THE PAYMENTS COUNCIL will launch a service next year enabling mobile phone users to pay for things via SMS messages, with the support of eight major UK banks.
Expected to launch in 2014, the service will allow users to make secure payments by sending a good old fashioned text message, which should mean that the scheme will work on even the dumbest of phones.
"The new service will enable secure payments to be made directly to or from an account without the need to disclose the sort code and account number, by simply using a mobile phone number as a proxy," the Payments Council explained.
Members of the public will be contacted by their bank to see if they want to opt-in to the service, the Payments Council said, with eight UK banks already signed up to use the service.
These banks are Barclays, Cumberland Building Society, Danske Bank, HSBC Bank plc, Lloyds Banking Group plc, Metro Bank plc, Royal Bank of Scotland plc and Santander UK plc, and together they cover 90 percent of UK bank accounts. There are also talks ongoing with other banks.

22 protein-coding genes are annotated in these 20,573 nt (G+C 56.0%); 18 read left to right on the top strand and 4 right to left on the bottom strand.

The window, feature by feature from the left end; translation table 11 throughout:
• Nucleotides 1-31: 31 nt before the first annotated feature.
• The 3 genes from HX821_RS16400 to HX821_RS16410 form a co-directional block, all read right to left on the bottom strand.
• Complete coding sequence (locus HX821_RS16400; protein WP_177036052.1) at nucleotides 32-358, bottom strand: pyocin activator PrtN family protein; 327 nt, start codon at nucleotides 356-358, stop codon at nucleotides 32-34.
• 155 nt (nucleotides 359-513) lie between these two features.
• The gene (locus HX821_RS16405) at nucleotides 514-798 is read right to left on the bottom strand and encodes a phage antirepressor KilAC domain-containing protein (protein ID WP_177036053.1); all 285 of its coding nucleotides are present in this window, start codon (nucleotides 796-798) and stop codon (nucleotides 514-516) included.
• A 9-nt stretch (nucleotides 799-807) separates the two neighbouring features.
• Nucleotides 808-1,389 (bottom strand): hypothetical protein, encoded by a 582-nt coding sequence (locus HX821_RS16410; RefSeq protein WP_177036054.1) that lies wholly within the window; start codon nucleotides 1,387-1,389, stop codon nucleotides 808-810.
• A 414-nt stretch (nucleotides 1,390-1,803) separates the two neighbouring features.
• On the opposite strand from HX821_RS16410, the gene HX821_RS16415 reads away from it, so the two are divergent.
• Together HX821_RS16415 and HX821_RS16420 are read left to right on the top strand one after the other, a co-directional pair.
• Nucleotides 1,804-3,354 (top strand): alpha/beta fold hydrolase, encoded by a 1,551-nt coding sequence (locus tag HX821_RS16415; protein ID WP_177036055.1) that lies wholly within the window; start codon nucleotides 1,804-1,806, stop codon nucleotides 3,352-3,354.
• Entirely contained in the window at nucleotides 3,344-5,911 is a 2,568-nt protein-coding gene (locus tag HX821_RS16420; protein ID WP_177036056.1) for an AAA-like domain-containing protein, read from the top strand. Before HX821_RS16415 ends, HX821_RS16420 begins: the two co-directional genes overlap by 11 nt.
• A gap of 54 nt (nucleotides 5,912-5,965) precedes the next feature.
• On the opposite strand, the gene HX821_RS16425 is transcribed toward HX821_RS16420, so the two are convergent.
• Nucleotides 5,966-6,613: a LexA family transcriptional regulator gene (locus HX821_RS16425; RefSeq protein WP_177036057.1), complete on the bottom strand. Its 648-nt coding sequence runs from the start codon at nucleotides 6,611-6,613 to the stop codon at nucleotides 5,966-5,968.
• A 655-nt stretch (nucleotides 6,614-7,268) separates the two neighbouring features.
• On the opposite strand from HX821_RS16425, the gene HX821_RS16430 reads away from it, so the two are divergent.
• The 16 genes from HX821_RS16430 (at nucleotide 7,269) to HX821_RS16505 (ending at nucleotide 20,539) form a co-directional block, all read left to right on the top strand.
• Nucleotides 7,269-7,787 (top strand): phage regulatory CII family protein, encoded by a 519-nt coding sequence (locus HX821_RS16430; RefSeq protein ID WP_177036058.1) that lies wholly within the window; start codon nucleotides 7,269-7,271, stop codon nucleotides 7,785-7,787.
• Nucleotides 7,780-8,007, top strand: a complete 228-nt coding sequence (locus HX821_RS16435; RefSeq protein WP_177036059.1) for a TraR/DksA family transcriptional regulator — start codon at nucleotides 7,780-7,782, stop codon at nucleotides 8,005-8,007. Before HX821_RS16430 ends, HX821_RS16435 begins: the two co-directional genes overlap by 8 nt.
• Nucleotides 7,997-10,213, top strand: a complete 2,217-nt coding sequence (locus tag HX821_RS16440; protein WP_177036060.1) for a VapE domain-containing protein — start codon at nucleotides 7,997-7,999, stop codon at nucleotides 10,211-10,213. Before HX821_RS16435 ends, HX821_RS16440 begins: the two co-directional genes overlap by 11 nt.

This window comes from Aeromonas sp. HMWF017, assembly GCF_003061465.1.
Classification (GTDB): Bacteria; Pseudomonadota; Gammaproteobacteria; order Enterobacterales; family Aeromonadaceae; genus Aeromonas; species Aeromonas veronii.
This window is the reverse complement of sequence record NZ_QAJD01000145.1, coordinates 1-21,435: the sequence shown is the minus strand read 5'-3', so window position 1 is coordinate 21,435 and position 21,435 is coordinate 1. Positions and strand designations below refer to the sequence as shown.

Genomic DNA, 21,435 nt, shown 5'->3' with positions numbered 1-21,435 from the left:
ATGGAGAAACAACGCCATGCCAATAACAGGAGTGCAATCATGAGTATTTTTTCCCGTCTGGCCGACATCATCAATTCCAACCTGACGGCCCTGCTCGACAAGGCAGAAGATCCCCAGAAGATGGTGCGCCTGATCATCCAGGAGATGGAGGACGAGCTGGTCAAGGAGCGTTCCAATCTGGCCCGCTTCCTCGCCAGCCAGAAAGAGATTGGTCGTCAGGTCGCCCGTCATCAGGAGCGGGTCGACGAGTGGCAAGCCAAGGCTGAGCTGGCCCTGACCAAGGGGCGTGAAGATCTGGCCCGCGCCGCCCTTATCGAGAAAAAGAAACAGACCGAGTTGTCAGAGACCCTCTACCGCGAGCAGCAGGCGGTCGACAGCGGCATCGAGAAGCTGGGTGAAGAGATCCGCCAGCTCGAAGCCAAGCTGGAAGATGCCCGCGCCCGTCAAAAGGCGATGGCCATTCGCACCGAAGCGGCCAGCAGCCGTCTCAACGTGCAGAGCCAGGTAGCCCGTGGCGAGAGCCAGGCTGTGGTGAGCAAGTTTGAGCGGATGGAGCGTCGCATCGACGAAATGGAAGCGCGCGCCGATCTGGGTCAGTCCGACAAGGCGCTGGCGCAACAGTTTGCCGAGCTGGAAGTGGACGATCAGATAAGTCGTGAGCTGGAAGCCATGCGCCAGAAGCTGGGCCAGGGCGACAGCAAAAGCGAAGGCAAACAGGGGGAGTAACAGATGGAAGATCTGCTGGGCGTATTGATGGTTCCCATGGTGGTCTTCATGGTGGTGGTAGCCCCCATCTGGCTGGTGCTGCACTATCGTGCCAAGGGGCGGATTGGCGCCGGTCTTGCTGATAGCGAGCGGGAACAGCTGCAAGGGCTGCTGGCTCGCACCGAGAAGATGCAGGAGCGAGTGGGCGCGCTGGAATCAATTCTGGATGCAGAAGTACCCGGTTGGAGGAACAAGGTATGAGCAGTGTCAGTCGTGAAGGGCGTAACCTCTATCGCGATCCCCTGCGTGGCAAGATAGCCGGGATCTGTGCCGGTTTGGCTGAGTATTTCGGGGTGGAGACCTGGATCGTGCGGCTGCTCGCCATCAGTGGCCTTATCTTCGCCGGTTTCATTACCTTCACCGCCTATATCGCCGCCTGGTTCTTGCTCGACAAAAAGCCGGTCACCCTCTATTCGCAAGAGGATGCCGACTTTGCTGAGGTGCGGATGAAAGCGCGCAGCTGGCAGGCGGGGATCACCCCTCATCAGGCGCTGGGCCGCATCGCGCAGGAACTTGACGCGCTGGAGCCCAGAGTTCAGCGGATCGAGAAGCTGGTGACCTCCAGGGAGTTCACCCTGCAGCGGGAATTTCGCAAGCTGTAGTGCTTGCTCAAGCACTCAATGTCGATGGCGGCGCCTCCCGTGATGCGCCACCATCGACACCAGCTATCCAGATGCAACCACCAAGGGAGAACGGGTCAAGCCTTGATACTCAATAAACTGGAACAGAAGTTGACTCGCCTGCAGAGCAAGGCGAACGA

Adrian Kamellard, chief executive of the Payments Council said, "The mobile payments project is a fantastic example of the unique role the Payments Council can play in delivering far-reaching, innovative improvements for customers.
"This new service will offer a simple, secure way to split a bill for dinner, receive money from a friend or pay a tradesman without needing to remember or share account details."
The text to pay scheme is similar to the Barclays Pingit app, which enables users to send money to others using a mobile phone number. µ
Smartphone to see a VR launch courtesy of firm's new Loop headset
HBO Norway may be due a flaying